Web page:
Page on

It seems fine though not practical, it costs quite some money and you need free time to take the baby to the spa unless you’re a housewife.

robinepowell on

If I had kids and they were cranky, then for sure I would. Who needs cranky kids.

Ala Lemon on

I’m going to be the negative one, but this seems to me like a baby work-out. Babies get to be freely active in the water, and then they get tired from playing in the water and the warm towel massage, so of course they’ll eat better, sleep better and get stronger. I’m not saying it’s a bad idea, I just wouldn’t call it a spa.

sophie on

We need a baby spa in Canada. Toronto to be specific. .

Venividivici on

In theory it’s a good idea, but it is expensive. I agree that you can get the same results on your own after one session.

BeenThere77 on

This is the dumbest thing ever. You’ll get the same results putting your kid in floaties playing in a pool for an hour giving your kid a massage and sticking a bottle in his or her mouth. We do it all the time in Fl.

Anonymous on

Are you kidding me? $65 an hour? I have 3 kids and used these floats (bought them for $10 online) in my own bath tub… kids loved it… not sure why would someone go somewhere and pay $65 though.

dsfkljlk on

These floats are $10 online, buy them and use them in your own bathtub… why go somewhere and pay $65 per hour?

Yo-Yo on

I don’t know if I like the idea of having a baby supported by just their head. Seems kind of dangerous to me.

Anonymous on

I think it’s a sweet but well, of course the baby is going to be tired if he’s splashing around in the water, and gets a massage afterwards. I’d think you get the same results of you would just go to a regular swimming pool and with your baby, and it’s much cheaper also 🙂

Say what??? on

Man, we have some serious first world “problems” in this country…lol

Say what??? on

@Xan: PLEASE, any moron could replicate this at their home.

christine426 on

i love this idea… it’s quite similar to the float experience in a sensory deprivation tank that gives the client the feeling of relaxation and meditation.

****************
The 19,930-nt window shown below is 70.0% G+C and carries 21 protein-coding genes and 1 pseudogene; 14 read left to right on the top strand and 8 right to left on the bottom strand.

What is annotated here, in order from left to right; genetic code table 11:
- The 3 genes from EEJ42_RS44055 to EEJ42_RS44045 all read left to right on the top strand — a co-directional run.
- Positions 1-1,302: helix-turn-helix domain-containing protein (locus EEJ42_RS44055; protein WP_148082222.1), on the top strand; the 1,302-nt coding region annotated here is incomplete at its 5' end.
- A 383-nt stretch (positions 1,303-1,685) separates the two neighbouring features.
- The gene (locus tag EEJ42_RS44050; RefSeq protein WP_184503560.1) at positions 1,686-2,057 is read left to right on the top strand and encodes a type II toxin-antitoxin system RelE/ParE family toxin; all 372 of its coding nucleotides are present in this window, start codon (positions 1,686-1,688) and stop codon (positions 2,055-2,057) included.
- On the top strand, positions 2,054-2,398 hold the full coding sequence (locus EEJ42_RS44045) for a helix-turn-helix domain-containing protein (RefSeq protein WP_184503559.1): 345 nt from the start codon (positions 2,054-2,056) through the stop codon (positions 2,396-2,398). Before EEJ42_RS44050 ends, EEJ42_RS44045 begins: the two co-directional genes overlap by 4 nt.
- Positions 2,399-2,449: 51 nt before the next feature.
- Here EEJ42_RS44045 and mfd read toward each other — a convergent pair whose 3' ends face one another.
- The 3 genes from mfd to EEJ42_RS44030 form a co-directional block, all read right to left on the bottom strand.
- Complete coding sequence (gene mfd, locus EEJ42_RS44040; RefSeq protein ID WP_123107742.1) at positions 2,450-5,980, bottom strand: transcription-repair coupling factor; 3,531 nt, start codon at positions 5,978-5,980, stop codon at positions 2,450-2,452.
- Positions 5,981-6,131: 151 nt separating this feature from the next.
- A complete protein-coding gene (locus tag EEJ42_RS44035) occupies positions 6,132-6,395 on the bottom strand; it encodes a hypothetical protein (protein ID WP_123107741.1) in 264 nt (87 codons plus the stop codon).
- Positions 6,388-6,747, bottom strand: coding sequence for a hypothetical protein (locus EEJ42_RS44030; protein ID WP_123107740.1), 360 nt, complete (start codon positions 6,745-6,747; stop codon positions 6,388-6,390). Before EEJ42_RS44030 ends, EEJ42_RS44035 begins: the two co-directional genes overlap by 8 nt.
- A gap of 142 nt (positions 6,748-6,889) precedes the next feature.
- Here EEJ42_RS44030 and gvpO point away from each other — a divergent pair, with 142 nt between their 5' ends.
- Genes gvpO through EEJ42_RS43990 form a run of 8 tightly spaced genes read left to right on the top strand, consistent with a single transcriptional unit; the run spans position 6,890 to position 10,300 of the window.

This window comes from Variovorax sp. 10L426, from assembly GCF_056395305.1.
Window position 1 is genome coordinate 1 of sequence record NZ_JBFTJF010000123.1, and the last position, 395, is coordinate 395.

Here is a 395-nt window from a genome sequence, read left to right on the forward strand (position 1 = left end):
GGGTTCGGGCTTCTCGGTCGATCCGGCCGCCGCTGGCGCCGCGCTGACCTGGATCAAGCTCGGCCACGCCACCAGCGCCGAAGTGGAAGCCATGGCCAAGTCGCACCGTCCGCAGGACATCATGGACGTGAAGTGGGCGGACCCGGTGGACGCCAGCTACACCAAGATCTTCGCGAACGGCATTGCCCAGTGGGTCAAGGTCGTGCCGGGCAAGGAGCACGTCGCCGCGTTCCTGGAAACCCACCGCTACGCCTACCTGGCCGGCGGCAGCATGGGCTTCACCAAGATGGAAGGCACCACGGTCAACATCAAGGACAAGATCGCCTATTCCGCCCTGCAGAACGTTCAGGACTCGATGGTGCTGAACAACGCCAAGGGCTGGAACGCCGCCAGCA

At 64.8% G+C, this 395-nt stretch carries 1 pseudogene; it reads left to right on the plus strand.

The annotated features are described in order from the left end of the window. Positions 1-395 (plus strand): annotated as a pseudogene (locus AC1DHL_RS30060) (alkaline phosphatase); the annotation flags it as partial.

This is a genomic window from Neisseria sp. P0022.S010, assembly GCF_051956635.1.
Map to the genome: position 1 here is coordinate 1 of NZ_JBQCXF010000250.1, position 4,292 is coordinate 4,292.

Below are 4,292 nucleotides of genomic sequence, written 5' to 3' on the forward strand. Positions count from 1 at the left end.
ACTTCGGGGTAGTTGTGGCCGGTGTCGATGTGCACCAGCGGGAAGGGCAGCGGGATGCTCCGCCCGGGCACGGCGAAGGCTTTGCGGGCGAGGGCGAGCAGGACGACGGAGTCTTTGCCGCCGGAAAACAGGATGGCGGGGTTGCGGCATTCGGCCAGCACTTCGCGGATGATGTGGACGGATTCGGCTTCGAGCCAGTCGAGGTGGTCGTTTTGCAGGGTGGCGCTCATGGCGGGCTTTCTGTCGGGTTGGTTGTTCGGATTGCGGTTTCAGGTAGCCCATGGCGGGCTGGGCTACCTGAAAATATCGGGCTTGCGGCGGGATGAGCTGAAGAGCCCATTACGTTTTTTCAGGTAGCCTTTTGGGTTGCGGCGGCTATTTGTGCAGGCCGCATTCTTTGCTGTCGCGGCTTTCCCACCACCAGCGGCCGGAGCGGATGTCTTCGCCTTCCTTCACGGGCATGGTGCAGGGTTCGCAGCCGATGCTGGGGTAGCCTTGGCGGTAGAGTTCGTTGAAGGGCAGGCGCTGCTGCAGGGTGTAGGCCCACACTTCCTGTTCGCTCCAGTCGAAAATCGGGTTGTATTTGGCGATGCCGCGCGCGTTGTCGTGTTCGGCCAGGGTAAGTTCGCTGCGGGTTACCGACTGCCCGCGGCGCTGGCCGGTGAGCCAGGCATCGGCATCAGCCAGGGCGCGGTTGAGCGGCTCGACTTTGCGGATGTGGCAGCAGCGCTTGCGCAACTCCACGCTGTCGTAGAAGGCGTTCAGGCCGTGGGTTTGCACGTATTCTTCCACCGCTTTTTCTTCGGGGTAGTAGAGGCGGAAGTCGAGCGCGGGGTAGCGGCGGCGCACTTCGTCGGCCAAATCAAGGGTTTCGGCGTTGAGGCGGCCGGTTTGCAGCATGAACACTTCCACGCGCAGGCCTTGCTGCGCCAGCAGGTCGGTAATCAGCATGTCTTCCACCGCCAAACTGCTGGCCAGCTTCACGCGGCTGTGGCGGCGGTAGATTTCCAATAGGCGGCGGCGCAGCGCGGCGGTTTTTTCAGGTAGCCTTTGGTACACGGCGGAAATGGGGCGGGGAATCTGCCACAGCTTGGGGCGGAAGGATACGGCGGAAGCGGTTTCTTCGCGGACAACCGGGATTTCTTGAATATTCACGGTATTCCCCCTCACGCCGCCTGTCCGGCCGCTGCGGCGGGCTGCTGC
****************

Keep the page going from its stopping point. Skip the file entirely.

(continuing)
Anonymous on

Am I the only one that thinks this looks completely unsafe? The first thing I thought when I saw the picture was “oh my god, their head is going to slip through!” Why not just go to a pool so you can get in the water with your baby and HANG ON TO HIM?! This is ridiculous and an accident waiting to happen!

FelicityJune on

..again, money making at its best!!!

amanda on

I think its a bad idea to take your baby home and let it have a 5 hour nap just so you can shower! you wanted the kids so deal with all of it !!! instead spend 500 bucks a week on a spa ,,lol insane

Ru on

Sorry, but this freaks me out. Not for me.

Becky on

My niece took her baby boy to this class, I thought it was kind of strange and now that I know it cost $65 an hr, think it, I’m convinced it’s strange. .

Sara on

Seems weird, and is egregiously expensive.

Kal on

Its not safe once the spa flats and the airs are out.

Mar on

hey Amanda, If you had read the article you would have seen she was a colicky baby. if you’ve ever dealth with one you would know nothing calms them down nothing! so not only is it stressfull for the baby but for the parents also who can’t do anything to calm them down and help them out. my niece would cry for hours and nothing would help her out. so for a parent who has a colicky child that nap and that quick shower are heaven.

PSK on

My immediate reaction to this is that it seems unsafe. It seems to me that it’s a lawsuit waiting to happen.

Anonymous on

$65 for an hour, its expensive!

Anonymous on

Mar- Exactly! It also says that the baby was a preemie, and that can cause issues that stress the baby, too.

Anonymous on

And for everyone saying this is unsafe- if you look at pictures of the tubes (without the babies in them!) at the spa’s website, it’s fairly obvious that a baby’s head isn’t going to fit through the opening!